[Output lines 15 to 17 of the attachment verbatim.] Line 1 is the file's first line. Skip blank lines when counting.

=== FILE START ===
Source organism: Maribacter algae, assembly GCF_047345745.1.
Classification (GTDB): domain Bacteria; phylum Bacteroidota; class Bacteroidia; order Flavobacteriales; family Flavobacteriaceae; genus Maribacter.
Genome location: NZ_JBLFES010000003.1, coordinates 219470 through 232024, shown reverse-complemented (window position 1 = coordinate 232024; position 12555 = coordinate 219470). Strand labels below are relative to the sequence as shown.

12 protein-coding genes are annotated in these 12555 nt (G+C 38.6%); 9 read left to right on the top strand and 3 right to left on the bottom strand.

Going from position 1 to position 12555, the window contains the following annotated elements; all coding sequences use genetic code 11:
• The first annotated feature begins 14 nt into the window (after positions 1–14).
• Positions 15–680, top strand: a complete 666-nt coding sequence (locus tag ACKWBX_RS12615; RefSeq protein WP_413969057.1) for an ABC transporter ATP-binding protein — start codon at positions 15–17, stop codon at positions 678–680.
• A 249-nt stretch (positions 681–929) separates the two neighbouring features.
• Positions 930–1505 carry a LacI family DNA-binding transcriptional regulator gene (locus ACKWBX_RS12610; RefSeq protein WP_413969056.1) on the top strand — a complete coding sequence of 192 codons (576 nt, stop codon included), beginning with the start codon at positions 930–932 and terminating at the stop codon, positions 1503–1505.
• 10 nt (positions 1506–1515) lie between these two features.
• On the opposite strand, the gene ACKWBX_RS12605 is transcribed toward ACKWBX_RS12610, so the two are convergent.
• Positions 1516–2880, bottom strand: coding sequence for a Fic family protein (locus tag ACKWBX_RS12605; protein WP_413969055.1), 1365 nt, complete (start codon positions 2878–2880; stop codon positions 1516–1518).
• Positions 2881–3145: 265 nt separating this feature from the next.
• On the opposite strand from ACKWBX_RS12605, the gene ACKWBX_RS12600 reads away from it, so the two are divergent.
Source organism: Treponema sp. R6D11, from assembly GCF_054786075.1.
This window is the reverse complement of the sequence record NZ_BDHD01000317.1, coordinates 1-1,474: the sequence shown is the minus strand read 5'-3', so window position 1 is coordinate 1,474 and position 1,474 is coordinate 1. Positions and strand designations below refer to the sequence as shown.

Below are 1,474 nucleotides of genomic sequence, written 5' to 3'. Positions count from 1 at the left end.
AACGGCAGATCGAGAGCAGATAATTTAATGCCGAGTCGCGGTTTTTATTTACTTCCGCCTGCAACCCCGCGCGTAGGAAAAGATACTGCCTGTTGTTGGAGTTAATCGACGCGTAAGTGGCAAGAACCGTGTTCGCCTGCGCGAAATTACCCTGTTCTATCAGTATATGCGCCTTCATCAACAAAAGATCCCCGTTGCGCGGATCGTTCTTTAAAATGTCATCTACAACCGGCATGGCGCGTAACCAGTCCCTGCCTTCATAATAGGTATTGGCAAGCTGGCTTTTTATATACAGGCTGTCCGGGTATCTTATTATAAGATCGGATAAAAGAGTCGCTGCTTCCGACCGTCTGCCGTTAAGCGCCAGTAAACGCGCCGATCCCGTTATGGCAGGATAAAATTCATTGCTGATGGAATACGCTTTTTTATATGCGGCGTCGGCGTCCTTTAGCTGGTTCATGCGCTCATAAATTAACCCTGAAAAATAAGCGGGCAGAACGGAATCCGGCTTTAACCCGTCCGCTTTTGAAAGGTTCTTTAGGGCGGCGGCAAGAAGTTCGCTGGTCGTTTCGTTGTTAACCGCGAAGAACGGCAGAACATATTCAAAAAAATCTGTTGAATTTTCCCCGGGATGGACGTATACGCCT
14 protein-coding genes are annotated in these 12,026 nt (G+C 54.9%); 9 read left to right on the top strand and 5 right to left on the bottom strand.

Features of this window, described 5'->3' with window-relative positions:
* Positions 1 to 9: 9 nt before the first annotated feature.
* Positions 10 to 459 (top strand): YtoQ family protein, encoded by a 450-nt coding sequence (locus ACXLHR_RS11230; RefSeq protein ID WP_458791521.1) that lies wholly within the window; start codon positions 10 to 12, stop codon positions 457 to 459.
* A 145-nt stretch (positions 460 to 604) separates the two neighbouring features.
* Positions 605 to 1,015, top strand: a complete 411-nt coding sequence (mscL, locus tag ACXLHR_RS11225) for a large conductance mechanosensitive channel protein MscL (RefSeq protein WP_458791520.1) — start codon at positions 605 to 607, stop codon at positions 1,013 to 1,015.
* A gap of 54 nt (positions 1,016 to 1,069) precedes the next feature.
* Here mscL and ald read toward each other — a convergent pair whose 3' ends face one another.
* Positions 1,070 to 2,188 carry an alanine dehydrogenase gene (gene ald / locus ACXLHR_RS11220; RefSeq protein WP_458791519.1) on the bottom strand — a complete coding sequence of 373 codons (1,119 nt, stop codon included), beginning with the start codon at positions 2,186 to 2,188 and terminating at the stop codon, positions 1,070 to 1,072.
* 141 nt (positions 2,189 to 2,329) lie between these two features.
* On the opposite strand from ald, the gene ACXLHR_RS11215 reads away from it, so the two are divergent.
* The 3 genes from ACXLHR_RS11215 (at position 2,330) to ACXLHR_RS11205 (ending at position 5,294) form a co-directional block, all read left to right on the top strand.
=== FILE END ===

Source organism: Treponema sp. R6D11, from assembly GCF_054786075.1.
This window is the reverse complement of the sequence record NZ_BDHD01000317.1, coordinates 1-1,474: the sequence shown is the minus strand read 5'-3', so window position 1 is coordinate 1,474 and position 1,474 is coordinate 1. Positions and strand designations below refer to the sequence as shown.

Below are 1,474 nucleotides of genomic sequence, written 5' to 3'. Positions count from 1 at the left end.